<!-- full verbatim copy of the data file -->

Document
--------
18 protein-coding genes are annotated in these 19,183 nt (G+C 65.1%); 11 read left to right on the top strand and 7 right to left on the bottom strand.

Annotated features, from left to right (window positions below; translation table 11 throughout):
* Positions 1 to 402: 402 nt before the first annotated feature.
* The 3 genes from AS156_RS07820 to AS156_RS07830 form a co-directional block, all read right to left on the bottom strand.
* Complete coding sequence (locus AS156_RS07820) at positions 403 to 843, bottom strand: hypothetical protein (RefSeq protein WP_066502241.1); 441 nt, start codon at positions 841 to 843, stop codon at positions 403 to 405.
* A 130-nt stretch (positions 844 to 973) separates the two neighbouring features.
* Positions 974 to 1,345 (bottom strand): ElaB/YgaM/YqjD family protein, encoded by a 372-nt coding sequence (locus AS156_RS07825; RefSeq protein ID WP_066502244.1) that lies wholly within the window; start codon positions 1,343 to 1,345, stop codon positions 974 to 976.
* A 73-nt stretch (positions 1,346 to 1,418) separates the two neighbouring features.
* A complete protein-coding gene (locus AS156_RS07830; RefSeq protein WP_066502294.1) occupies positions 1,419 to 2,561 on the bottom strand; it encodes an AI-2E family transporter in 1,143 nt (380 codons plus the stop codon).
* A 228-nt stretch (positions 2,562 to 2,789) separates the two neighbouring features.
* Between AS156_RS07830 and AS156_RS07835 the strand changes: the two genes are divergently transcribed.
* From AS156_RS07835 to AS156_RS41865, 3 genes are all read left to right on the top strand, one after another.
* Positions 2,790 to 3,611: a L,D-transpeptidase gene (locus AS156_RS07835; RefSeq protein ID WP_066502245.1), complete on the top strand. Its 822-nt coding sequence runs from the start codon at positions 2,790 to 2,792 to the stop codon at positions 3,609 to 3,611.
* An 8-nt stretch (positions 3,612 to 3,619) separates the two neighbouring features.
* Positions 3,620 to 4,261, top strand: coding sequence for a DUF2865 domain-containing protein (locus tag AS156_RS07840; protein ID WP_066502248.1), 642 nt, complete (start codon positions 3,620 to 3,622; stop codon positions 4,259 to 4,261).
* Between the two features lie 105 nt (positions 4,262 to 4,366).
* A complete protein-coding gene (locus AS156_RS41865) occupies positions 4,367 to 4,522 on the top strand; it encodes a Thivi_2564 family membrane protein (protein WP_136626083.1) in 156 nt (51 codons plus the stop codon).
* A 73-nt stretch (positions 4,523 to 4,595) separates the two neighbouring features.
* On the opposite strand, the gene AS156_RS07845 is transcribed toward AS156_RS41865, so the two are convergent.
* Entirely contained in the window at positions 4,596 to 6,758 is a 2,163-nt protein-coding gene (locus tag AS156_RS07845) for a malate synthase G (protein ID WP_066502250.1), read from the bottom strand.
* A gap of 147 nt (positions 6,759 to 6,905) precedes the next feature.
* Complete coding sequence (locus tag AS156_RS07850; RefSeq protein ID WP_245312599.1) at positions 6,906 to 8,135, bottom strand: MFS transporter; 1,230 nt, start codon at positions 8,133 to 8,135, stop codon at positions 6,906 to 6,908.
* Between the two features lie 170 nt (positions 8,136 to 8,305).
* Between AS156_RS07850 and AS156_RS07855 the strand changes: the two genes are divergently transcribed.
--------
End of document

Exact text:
18 protein-coding genes are annotated in these 19,183 nt (G+C 65.1%); 11 read left to right on the top strand and 7 right to left on the bottom strand.

Annotated features, from left to right (window positions below; translation table 11 throughout):
* Positions 1 to 402: 402 nt before the first annotated feature.
* The 3 genes from AS156_RS07820 to AS156_RS07830 form a co-directional block, all read right to left on the bottom strand.
* Complete coding sequence (locus AS156_RS07820) at positions 403 to 843, bottom strand: hypothetical protein (RefSeq protein WP_066502241.1); 441 nt, start codon at positions 841 to 843, stop codon at positions 403 to 405.
* A 130-nt stretch (positions 844 to 973) separates the two neighbouring features.
* Positions 974 to 1,345 (bottom strand): ElaB/YgaM/YqjD family protein, encoded by a 372-nt coding sequence (locus AS156_RS07825; RefSeq protein ID WP_066502244.1) that lies wholly within the window; start codon positions 1,343 to 1,345, stop codon positions 974 to 976.
* A 73-nt stretch (positions 1,346 to 1,418) separates the two neighbouring features.
* A complete protein-coding gene (locus AS156_RS07830; RefSeq protein WP_066502294.1) occupies positions 1,419 to 2,561 on the bottom strand; it encodes an AI-2E family transporter in 1,143 nt (380 codons plus the stop codon).
* A 228-nt stretch (positions 2,562 to 2,789) separates the two neighbouring features.
* Between AS156_RS07830 and AS156_RS07835 the strand changes: the two genes are divergently transcribed.
* From AS156_RS07835 to AS156_RS41865, 3 genes are all read left to right on the top strand, one after another.
* Positions 2,790 to 3,611: a L,D-transpeptidase gene (locus AS156_RS07835; RefSeq protein ID WP_066502245.1), complete on the top strand. Its 822-nt coding sequence runs from the start codon at positions 2,790 to 2,792 to the stop codon at positions 3,609 to 3,611.
* An 8-nt stretch (positions 3,612 to 3,619) separates the two neighbouring features.
* Positions 3,620 to 4,261, top strand: coding sequence for a DUF2865 domain-containing protein (locus tag AS156_RS07840; protein ID WP_066502248.1), 642 nt, complete (start codon positions 3,620 to 3,622; stop codon positions 4,259 to 4,261).
* Between the two features lie 105 nt (positions 4,262 to 4,366).
* A complete protein-coding gene (locus AS156_RS41865) occupies positions 4,367 to 4,522 on the top strand; it encodes a Thivi_2564 family membrane protein (protein WP_136626083.1) in 156 nt (51 codons plus the stop codon).
* A 73-nt stretch (positions 4,523 to 4,595) separates the two neighbouring features.
* On the opposite strand, the gene AS156_RS07845 is transcribed toward AS156_RS41865, so the two are convergent.
* Entirely contained in the window at positions 4,596 to 6,758 is a 2,163-nt protein-coding gene (locus tag AS156_RS07845) for a malate synthase G (protein ID WP_066502250.1), read from the bottom strand.
* A gap of 147 nt (positions 6,759 to 6,905) precedes the next feature.
* Complete coding sequence (locus tag AS156_RS07850; RefSeq protein ID WP_245312599.1) at positions 6,906 to 8,135, bottom strand: MFS transporter; 1,230 nt, start codon at positions 8,133 to 8,135, stop codon at positions 6,906 to 6,908.
* Between the two features lie 170 nt (positions 8,136 to 8,305).
* Between AS156_RS07850 and AS156_RS07855 the strand changes: the two genes are divergently transcribed.